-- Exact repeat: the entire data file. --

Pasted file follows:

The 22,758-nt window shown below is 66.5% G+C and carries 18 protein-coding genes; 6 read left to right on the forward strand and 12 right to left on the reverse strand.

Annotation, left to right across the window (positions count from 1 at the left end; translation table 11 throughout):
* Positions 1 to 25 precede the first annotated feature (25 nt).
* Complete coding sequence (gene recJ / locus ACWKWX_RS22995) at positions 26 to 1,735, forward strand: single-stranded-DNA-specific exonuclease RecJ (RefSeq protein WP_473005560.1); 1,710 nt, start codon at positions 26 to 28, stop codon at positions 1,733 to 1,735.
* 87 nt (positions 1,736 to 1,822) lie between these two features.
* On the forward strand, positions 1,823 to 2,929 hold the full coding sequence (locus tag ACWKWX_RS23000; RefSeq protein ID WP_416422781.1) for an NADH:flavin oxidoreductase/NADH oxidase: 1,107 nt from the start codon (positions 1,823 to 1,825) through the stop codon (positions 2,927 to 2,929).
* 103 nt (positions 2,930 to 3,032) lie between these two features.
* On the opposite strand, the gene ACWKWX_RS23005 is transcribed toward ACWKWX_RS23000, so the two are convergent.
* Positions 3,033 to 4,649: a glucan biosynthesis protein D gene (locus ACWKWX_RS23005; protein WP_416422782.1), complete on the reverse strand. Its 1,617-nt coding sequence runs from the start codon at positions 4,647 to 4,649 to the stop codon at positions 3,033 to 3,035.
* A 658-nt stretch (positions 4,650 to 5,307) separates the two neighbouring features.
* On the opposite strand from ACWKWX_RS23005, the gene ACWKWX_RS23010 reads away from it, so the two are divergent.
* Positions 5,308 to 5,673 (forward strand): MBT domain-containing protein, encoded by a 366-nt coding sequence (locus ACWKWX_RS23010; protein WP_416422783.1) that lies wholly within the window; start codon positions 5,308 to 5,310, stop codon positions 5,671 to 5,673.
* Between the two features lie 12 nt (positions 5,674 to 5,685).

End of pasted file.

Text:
The 22,758-nt window shown below is 66.5% G+C and carries 18 protein-coding genes; 6 read left to right on the forward strand and 12 right to left on the reverse strand.

Annotation, left to right across the window (positions count from 1 at the left end; translation table 11 throughout):
* Positions 1 to 25 precede the first annotated feature (25 nt).
* Complete coding sequence (gene recJ / locus ACWKWX_RS22995) at positions 26 to 1,735, forward strand: single-stranded-DNA-specific exonuclease RecJ (RefSeq protein WP_473005560.1); 1,710 nt, start codon at positions 26 to 28, stop codon at positions 1,733 to 1,735.
* 87 nt (positions 1,736 to 1,822) lie between these two features.
* On the forward strand, positions 1,823 to 2,929 hold the full coding sequence (locus tag ACWKWX_RS23000; RefSeq protein ID WP_416422781.1) for an NADH:flavin oxidoreductase/NADH oxidase: 1,107 nt from the start codon (positions 1,823 to 1,825) through the stop codon (positions 2,927 to 2,929).
* 103 nt (positions 2,930 to 3,032) lie between these two features.
* On the opposite strand, the gene ACWKWX_RS23005 is transcribed toward ACWKWX_RS23000, so the two are convergent.
* Positions 3,033 to 4,649: a glucan biosynthesis protein D gene (locus ACWKWX_RS23005; protein WP_416422782.1), complete on the reverse strand. Its 1,617-nt coding sequence runs from the start codon at positions 4,647 to 4,649 to the stop codon at positions 3,033 to 3,035.
* A 658-nt stretch (positions 4,650 to 5,307) separates the two neighbouring features.
* On the opposite strand from ACWKWX_RS23005, the gene ACWKWX_RS23010 reads away from it, so the two are divergent.
* Positions 5,308 to 5,673 (forward strand): MBT domain-containing protein, encoded by a 366-nt coding sequence (locus ACWKWX_RS23010; protein WP_416422783.1) that lies wholly within the window; start codon positions 5,308 to 5,310, stop codon positions 5,671 to 5,673.
* Between the two features lie 12 nt (positions 5,674 to 5,685).